Tuesday, July 30, 2019

Sapiens: A Brief History of Humankind by Yuval Noah Harari: A review

Israeli writer Yuval Noah Harari's book about the history of our species has been on the best-seller list for some 62 weeks and counting and for most of that time, it had been my intention to read it. I finally got around to it this week. Better late than never, or maybe better late, full stop. Now that the initial hubbub about the book has died down, perhaps it will be easier to approach it clear-eyed without prejudice. 

The first thing to be said about the book is that Harari writes engagingly. He writes for a general audience and he manages to make millions of years of history and development of our species understandable. He has his theories about how we came to be the dominant species on the planet. Are they correct? And are we really the dominant species on the planet? That's something the reader has to decide for herself, but it's always best to keep an open mind and realize that there are other possibilities.

Most of Harari's book is devoted to Homo sapiens, even though the genus Homo has existed for about 2.4 million years and Homo sapiens has only existed for about 150,000 years. He gives short shrift to those 2.3+ million years that came before except to acknowledge that there were many different species within the genus during that period and that more are being discovered, especially in Southeast Asia, every year. Still, as a species filled with its own self-importance and woefully ignorant about others, it is only natural that a writer would spend over 90% of his "History of Humankind" on our one species.

Once Harari focuses his attention on Homo sapiens, the history begins to move at rocket speed. A species that began as hunter-gatherers goes through a number of "revolutions" that transforms us into the modern creatures that we are. The first was the agricultural revolution that changed us from hunter-gatherers to farmers. That happened only 11,000 years ago, so for most of our history we were hunter-gatherers and Harari makes the argument that our bodies are still in that phase, and our failure to acknowledge that is the source of some of our modern ailments. (Hello, paleo diet!)  

The next "revolution" happened only 500 years ago - the scientific revolution. That, in turn, triggered the industrial revolution of about 250 years ago, which led to the information revolution of 50 years ago. And that has led to the biotechnological revolution which has only just begun and, in Harari's estimation, could be the end of sapiens, as we are replaced by bioengineered post-humans who can live forever. Thus has time sped up. What will be the next revolution? Has it already begun?

There's a lot to think about here. The author, for example, thinks that the agricultural revolution that started all this was a bad bargain for humankind. Farmers ended up working longer and harder hours than the hunter-gatherers ever did and their diet was worse and living conditions more crowded, bringing an increased risk of disease. If only we'd stuck to being hunter-gatherers we'd be a lot happier and healthier. But then I wouldn't be typing this on my Apple keyboard and there probably wouldn't have been a book published called Sapiens: A Brief History of Humankind. Or any book.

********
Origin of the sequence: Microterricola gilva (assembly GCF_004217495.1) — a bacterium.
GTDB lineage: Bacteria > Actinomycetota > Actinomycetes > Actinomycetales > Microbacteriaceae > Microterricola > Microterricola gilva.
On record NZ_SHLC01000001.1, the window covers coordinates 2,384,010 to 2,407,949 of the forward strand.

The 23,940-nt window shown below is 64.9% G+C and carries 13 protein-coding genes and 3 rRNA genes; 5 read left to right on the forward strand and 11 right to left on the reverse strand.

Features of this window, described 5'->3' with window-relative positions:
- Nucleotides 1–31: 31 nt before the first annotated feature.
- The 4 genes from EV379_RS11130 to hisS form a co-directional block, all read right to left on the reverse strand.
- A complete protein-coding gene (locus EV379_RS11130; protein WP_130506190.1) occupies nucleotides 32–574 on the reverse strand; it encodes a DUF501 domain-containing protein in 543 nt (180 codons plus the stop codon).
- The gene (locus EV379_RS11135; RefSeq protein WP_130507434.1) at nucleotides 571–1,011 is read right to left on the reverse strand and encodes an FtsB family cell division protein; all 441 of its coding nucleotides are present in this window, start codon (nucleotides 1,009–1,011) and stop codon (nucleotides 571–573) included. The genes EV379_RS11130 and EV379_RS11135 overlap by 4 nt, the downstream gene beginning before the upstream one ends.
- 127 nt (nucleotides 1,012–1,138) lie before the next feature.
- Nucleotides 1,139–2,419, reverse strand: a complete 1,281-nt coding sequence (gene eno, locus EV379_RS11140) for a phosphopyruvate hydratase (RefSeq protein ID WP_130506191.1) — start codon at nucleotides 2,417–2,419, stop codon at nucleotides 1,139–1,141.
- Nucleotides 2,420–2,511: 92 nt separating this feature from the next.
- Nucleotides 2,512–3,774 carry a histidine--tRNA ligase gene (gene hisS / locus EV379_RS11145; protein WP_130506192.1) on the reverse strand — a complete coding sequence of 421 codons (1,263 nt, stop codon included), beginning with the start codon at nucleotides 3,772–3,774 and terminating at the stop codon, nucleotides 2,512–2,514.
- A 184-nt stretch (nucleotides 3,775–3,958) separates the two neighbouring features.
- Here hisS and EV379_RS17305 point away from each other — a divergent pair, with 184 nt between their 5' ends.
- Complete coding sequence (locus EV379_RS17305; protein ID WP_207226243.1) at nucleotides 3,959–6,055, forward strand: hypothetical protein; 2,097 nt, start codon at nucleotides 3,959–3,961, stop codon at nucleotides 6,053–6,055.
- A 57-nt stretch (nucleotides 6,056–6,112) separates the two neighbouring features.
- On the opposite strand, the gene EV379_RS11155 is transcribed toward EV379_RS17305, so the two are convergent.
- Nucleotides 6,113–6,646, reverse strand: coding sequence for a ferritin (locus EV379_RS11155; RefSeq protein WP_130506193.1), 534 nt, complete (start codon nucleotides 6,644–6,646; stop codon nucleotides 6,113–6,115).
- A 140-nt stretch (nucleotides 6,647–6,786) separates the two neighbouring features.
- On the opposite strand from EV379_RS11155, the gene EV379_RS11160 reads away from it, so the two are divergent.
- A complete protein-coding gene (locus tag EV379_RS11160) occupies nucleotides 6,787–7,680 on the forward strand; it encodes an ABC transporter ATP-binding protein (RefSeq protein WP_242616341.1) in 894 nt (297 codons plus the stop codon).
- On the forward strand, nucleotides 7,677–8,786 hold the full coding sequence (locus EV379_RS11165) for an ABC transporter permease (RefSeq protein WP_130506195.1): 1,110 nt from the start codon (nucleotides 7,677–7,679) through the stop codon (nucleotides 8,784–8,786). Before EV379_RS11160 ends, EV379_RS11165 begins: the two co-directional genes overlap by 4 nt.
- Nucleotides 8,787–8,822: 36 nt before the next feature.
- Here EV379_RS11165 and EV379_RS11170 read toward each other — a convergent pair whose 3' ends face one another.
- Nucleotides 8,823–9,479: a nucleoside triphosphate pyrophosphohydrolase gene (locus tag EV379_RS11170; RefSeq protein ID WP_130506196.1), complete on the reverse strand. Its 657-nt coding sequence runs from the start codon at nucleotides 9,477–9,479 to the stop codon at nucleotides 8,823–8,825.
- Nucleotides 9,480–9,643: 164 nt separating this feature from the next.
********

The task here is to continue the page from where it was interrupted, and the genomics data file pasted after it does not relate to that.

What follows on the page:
I enjoyed reading the book and I found a lot to agree with Harari about, but in the end, I was a bit put off by some of his over-the-top conclusions including his assertions that liberal humanism and various political philosophies are, in fact, religions. "All humanists worship humanity," for one example, does not strike me as an accurate assessment.

The book was published in 2015 and there was one sentence in it that brought me up short and reminded me, as if I needed a reminder, of just how much things have changed in only four years. In a discussion about racism, he wrote:
"White supremacy remained a mainstream ideology in American politics at least until the 1960s."
If only it had ended in the 1960s. Let us hope that we are not witnessing our final "revolution".

My rating: 4 of 5 stars
  

6 comments:

  1. It sounds like a book I might enjoy - but that last comment the author made would have brought me up short, even in 2015. In the early 1980's I lived in Arkansas and I can tell you that, in some quarters, white supremacy was quite alive and well and obvious. In the 1970's I overheard two co workers in a Kansas office remark that it was a shame Hitler hadn't "finished the job". Just two examples. Too bad the author didn't do all of his homework.

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    1. Sadly, racism has always been a part of the fabric of this country and at times it threatens to overwhelm us. We must never waver in our vigilance as we struggle against it, especially in these times as the president wields it as a bludgeon against those who dare to oppose him.

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  2. Hm. This does not sound like something I want to tackle right now. How did it get to be a bestseller 4 years after publication, I wonder. I suppose I could look that up on my Apple computer!

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    1. It's been on the NYT list for well over a year now. I'm not really sure what created the buzz for it but it may have had something to do with the political climate.

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  3. So does he talk about A.I. replacing us? I started one of his books but then didn't stick with it. There's a lot in each. It seems the info revolution is still with us. Hmm

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    1. We could say that the info revolution is ongoing. He doesn't talk a lot about A.I. in this one. It's only near the end of the book in a discussion of future possibilities.

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